Yarmouth iconic building’s facelift put on ice after pull-out
THE OWNER of an iconic Great Yarmouth building told of its lost potential yesterday after Norfolk County Council pulled out of a proposal to move hundreds of staff to Havenbridge House.
Ian Reid of Citygate Developments revealed how a �2m project to revamp the building was put on ice after the county council backed out of a proposal to relocate 312 staff to the site on North Quay.
The company director said the council’s decision was a blow to local services in Yarmouth, as shops and businesses were all set to benefit from an injection of hundreds of people.
Meanwhile, Mr Reid also took the opportunity to reveal images of how the building would look if the deal had been made.
Pictures released depict Havenbridge House with the new windows, the overcladding of existing brick work with modern insulated panels, and a complete internal refurbishment including an energy-efficient cooling system.
Mr Reid said: “Obviously the work would have transformed the image of the building but it would also have sent out a strong message about investment and confidence in Great Yarmouth.
“Havenbridge House is the most prominent building in the town and we would love to be able to provide it with a modern new image to kick start some further regeneration.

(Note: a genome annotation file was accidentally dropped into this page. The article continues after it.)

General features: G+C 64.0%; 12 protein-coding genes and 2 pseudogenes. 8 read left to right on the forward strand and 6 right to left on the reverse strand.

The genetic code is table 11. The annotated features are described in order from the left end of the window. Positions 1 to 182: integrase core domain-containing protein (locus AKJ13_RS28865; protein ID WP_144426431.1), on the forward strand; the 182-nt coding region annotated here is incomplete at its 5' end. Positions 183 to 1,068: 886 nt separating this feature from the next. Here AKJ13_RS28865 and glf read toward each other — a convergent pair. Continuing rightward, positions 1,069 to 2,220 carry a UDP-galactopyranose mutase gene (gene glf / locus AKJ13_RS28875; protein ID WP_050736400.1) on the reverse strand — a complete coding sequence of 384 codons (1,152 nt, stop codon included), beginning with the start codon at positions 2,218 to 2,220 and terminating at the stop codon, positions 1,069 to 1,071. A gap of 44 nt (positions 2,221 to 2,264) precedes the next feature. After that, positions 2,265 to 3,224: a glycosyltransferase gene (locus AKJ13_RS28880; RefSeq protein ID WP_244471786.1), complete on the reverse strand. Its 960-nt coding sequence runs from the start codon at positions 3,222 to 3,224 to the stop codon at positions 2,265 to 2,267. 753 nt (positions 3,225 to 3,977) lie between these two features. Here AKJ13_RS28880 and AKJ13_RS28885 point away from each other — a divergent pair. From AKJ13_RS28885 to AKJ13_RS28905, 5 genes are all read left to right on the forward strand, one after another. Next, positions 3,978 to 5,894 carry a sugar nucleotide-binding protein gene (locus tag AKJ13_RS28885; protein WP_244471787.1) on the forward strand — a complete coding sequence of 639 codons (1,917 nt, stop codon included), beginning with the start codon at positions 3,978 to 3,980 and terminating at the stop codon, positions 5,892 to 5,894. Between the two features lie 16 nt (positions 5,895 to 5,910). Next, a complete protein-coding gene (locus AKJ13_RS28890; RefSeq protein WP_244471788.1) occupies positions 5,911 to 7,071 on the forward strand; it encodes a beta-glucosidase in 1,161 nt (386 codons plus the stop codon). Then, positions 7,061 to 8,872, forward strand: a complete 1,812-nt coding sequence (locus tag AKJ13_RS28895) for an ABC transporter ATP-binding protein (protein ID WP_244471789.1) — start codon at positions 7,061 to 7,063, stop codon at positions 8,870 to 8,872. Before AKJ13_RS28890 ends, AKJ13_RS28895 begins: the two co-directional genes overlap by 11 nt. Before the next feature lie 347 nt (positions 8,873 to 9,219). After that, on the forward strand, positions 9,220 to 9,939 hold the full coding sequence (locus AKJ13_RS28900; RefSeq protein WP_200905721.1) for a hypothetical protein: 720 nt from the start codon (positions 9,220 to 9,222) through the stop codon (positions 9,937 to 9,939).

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“Our investment would have been in the region of �2m but we do need commitment on part of the building from a new tenant.
“The County Council was going to take two of the seven floors. No grants or assistance is available as Havenbridge is outside the Enterprise zone - this would have all been funded by Citygate.
“The county council are supposed to protect the town centre and attract investment, and to be fair that is what they were doing.
“But now they are moving the staff to another location and it seems completely crazy that these people will not be spending money in the town. Seems like they are going against some of their policies.”
In December, Norfolk County Council agreed to move staff based in offices around Yarmouth to a single ‘hub’. The transfer, officers had estimated, would save almost �120,000 a year, deliver capital receipts of almost �30,000 and shave �237,000 off the cost of the building maintenance backlog.
But analysis had shown the building would not cope with the volumes and variety of visitors and, according to a council report, would “lead to unacceptably high risks relating to customer and staff safety.”
To provide secure receptions areas, recreation and meeting rooms would cost more than �90,000, while the revenue saved each year would drop to just under �50,000.
The council’s cabinet decided on Monday to pull the plug on a wholesale move and instead look at moving staff to a number of existing council-owned buildings, before identifying a longer-term solution.
Citygate Developments is based in Brundall.